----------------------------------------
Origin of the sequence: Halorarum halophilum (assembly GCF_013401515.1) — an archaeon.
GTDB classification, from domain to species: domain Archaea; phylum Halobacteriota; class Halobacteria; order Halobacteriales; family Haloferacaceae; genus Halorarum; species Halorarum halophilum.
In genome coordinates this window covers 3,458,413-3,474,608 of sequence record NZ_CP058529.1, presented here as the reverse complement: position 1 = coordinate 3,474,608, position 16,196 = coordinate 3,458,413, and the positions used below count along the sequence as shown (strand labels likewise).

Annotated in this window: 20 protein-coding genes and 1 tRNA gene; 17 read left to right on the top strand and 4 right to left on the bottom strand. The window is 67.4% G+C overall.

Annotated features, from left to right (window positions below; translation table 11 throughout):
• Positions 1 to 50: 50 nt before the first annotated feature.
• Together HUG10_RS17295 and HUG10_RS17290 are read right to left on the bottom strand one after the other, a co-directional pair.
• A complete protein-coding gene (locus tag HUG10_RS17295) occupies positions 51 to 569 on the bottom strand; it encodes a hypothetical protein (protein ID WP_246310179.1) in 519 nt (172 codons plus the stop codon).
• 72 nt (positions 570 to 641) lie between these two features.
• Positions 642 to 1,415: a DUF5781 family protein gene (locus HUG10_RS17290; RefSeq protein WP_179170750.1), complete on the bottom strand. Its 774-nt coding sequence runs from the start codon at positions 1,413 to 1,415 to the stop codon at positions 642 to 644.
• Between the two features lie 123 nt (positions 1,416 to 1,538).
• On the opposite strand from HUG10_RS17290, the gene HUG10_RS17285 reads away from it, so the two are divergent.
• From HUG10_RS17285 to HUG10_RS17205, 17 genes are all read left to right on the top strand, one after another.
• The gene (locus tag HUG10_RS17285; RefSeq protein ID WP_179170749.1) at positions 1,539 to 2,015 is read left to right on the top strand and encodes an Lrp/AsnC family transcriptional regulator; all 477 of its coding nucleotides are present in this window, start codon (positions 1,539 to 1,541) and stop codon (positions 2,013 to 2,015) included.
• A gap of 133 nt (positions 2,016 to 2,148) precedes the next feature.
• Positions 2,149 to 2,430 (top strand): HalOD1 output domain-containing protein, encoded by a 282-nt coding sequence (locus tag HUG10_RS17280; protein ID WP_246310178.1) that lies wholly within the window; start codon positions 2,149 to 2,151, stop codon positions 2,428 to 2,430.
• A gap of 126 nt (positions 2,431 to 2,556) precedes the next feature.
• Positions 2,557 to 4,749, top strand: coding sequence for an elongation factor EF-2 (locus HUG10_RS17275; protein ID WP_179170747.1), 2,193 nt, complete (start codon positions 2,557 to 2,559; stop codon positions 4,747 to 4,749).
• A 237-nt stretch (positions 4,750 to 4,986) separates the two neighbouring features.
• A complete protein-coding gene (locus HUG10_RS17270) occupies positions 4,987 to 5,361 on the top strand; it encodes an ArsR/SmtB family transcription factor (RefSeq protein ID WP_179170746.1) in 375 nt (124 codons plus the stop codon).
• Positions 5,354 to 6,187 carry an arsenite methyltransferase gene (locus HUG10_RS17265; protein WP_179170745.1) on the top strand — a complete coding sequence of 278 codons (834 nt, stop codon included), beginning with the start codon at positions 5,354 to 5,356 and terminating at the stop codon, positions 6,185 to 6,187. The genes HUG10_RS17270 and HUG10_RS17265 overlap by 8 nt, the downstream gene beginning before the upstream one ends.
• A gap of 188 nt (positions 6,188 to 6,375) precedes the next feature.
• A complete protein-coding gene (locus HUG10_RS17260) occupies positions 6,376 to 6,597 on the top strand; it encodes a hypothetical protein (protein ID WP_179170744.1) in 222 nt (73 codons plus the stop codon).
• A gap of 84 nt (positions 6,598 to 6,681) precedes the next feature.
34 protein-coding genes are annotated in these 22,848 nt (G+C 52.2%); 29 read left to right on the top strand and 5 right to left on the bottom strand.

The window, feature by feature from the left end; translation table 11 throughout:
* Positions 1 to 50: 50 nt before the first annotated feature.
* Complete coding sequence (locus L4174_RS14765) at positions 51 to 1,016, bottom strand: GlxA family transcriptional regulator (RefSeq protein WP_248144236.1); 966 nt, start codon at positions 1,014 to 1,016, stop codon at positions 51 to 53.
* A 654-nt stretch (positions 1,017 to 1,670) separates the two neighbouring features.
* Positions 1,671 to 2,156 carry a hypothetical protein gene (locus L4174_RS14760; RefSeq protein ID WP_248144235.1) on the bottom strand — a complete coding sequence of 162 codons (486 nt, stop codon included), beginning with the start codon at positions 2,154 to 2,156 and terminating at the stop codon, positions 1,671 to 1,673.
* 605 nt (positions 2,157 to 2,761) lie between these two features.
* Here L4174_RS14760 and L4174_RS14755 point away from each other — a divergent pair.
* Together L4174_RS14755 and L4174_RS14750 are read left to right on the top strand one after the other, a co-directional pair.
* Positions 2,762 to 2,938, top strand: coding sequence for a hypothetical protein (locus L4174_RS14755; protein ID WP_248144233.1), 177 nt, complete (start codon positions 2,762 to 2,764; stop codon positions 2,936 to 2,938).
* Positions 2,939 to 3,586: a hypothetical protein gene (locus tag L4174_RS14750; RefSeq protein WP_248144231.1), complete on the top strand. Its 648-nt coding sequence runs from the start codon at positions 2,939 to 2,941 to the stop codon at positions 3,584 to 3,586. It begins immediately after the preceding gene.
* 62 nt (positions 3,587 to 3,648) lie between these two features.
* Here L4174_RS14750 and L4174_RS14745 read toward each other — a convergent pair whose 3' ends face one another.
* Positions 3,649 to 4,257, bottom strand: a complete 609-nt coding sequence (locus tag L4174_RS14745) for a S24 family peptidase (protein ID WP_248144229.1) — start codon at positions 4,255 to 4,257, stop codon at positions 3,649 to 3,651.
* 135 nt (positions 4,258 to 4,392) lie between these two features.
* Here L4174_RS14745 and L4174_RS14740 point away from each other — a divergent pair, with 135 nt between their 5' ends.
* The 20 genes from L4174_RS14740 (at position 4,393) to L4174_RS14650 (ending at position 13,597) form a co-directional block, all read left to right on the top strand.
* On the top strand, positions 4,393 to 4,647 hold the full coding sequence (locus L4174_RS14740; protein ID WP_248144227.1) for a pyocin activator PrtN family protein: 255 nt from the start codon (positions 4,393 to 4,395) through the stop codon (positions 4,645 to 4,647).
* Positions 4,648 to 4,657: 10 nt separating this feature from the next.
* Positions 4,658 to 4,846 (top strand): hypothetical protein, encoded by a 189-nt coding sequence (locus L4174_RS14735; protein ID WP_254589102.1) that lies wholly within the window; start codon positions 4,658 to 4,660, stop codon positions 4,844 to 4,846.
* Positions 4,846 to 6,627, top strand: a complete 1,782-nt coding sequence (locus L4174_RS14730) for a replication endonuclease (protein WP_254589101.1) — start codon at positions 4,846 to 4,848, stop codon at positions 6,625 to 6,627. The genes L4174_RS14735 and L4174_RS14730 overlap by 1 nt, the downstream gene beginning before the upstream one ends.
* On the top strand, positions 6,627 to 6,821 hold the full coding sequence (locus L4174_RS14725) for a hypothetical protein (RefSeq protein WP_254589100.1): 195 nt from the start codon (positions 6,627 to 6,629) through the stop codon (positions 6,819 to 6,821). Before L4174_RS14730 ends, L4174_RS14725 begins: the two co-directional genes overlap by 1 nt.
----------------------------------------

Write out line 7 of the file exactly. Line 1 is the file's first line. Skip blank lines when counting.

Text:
• Together HUG10_RS17295 and HUG10_RS17290 are read right to left on the bottom strand one after the other, a co-directional pair.